Wool, Wiltshire and All Manner of Wonderful Things!

August Books, 2018

Lots of good books this month, down to the weather and hanging around for various things.

Louis De Bernieres- The Dust that Falls from Dreams- first book of a trilogy. This one set in the wonderful years before the war, wonderful if you had money that is. An idyllic lifestyle is portrayed with gardens and picnics and security. Then comes WW1 , the young men go off to war and the women nurse and have their hearts broken. A lovely read, highly enjoyable. There are some interesting ideas to get your teeth into too, religion, the after life, psychology, death etc. My favourite bit was the war diary written by one of the young chaps. My Dad wrote a diary in WW2, and I know it was a different war, but the language, the phraseology, the mindless boredom was just like the diary in this book. There was a real ring of authenticity to it. My only negative thought was that the vast majority of characters were exceedingly nice. The exceptions were Rosie on the rebound ,married whilst still in grief, and her Mother who was truly obnoxious to Rosie’s husband, but apart from them everyone was lovely. I am especially fond of Rosie’s father with his golf balls and money-making schemes, he could so easily have tipped into being Mr Micawber. A perfect summer read for one who spent a long time this summer too drowsy in the heat for anything.

Kim Wilson-In the Garden with Jane Austin- fascinating book describing the role gardens play in Jane Austin’s books, the real gardens which inspired her, those you can visit and how to create your Austinesque garden. Lots of lovely illustrations, and a section on houses and gardens that featured in the various film and adaptations.

Joseph Conrad- The Secret Agent- Said to be the first book set in the political world of spies and terrorism. Verloc is the secret agent working for the Russian embassy, but as this is in 1906, the Russians are frightened of Communism and dissidents and malcontents who have come to live in England. Verloc keeps an eye on the group and feeds information to his embassy whilst also supplying information to the London police. The Embassy decides England does not take the threat seriously enough and orders Verloc to place a bomb. Verloc is not too happy about this, he leads a lazy life, with easy money.

Alongside this there is the story of his home life with wife, mother in law, and his brother-in-law who has learning difficulties. Verloc makes the mistake of believing his wife loves him for himself. She married him for the security for  her family and tries to be a model wife.

The language in the book I found quite hard going. It is a little archaic to begin with. Also Conrad is not English-born, and according to the Introduction in the book I read, his language reads like a translation, which adds to the foreignisms of the characters.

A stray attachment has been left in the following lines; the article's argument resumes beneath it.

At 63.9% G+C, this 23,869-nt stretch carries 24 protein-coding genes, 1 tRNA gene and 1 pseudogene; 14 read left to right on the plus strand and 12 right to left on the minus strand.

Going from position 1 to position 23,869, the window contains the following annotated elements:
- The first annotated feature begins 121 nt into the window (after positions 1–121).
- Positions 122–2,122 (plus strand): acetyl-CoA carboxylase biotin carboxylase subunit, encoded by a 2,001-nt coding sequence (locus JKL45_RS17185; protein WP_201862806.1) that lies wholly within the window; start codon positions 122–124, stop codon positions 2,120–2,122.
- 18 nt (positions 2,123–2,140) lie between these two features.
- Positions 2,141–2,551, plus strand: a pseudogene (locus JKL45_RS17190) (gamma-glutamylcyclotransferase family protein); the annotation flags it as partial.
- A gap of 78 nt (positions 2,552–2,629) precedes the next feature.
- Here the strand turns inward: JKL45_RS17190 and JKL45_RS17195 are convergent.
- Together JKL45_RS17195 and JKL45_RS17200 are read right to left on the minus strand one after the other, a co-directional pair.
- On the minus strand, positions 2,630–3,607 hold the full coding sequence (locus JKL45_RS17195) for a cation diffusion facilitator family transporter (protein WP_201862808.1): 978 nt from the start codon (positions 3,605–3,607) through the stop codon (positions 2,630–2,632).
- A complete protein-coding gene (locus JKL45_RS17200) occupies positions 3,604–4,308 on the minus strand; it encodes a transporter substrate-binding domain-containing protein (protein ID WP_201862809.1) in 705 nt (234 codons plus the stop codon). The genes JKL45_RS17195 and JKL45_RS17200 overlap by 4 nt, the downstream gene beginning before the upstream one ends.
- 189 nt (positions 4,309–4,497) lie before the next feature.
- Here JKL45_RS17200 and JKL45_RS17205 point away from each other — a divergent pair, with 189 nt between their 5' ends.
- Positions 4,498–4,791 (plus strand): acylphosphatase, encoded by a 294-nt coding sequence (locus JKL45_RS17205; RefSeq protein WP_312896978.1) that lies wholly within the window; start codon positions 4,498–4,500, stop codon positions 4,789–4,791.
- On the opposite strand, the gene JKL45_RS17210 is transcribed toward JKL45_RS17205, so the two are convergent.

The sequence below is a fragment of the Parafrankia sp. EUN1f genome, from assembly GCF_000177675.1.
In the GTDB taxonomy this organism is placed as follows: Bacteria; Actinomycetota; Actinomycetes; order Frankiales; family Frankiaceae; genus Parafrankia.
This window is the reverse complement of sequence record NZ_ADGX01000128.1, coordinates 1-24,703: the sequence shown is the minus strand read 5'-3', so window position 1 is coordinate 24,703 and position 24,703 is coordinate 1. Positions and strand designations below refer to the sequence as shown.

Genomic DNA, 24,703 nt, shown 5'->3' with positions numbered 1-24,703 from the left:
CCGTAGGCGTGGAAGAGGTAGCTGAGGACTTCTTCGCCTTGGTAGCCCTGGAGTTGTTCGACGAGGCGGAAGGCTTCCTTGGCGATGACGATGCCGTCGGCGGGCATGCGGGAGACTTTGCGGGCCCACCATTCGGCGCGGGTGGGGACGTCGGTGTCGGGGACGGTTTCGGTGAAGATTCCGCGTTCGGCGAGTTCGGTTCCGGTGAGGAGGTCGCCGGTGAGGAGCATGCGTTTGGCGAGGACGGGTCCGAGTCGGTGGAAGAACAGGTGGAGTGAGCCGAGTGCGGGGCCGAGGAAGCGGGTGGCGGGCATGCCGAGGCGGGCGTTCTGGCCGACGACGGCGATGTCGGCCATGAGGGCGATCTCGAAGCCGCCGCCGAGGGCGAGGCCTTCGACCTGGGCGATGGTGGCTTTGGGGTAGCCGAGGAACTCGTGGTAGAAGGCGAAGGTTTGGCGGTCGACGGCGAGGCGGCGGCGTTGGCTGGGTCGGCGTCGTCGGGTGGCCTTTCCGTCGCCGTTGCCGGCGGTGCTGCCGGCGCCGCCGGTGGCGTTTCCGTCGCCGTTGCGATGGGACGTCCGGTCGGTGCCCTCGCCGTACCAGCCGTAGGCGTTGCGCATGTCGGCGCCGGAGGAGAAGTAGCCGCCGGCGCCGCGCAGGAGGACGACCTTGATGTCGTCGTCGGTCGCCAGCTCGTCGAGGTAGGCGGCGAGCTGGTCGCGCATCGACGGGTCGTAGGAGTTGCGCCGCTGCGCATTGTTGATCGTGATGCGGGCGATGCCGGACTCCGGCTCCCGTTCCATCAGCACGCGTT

It was interesting to read the different political views of all the characters. Towards the end there are two versions of how life should be led. One ,the strong look after the weak, so life is like living in a hospital. Two, the strong are held back by the weak, so the weak should be destroyed.

There was a TV series maybe a couple of years ago. I think it was quite a good adaptation of the book, and I was glad I had seen it, as it helped me follow what was happening.

A struggle at times to read, but interesting. As I mention gaining an understanding of the politics of the day, and seeing the portrayal of the end of a marriage, gave me food for thought.

Camilla Way- the lies we told- I needed an easier read after the Secret Agent. Someone recommended this to me, was it you? Anyway it was a jolly good read.  Hannah, a girl who scares her Mum. Luke who is handsome, gorgeous and had every advantage from his parents and Clara his girlfriend who adores him. But lives built on lies are at risk. So many twists in this story. A corker of a thriller and I read it in almost one sitting, certainly in a 24 hour period.

Hari Kunzru- White Tears- You know you have a good book when you stop half way through to do some background research. In this case the research was into the early history of the blues in the 1920s. The novel revolves around a wealthy white chap and his geeky friend who mix an old blues song, make up a name for the singer and release it to the world.  The  plot is set mostly in New York and the lifestyle reminded me a lot of Donna Tarrt and Goldfinch, with the music obsession reminding me of High Fidelity by Nick Hornby, and then the action takes a road trip and I am thinking On the Road by Jack Kerouac. Then it takes a surreal turn and we have time slips and a ghost story. And none of this does justice to the whole. By golly it was a top-notch book. The best this year- so far.

Paula Hawkins- Into the Water- from the author of The Girl on the Train- this is her second novel. Very exciting, a bit predictable, or maybe I just read too much and spot the hints. Briefly a river with a past for drowning  troublesome women, or did they just commit suicide? A great read which I don’t want to spoil for you. Just read and enjoy.

Some great books this month, but I am always up for your recommendations please.

Comments on: "August Books, 2018" (13)

  1. These sound right up my alley, know what I’ll be doing tomorrow!

  2. Wow, lots of good titles here – thanks for all the recommendations!

  3. Murtagh's Meadow said:

    These all sound fascinating. Will be on the look out in the library. I just finished ‘a star called Henry ‘ by Roddy Doyle. Much of book is set around Ireland’s independence from Britain and subsequently civil war, but it is the strong characters that I really liked.

  4. O.K. You’ve sold me on the Hari Kunzru book.

  5. Wow you read a lot! I’ve added the Jane Austen garden book to my TBR. Didn’t even know about it!

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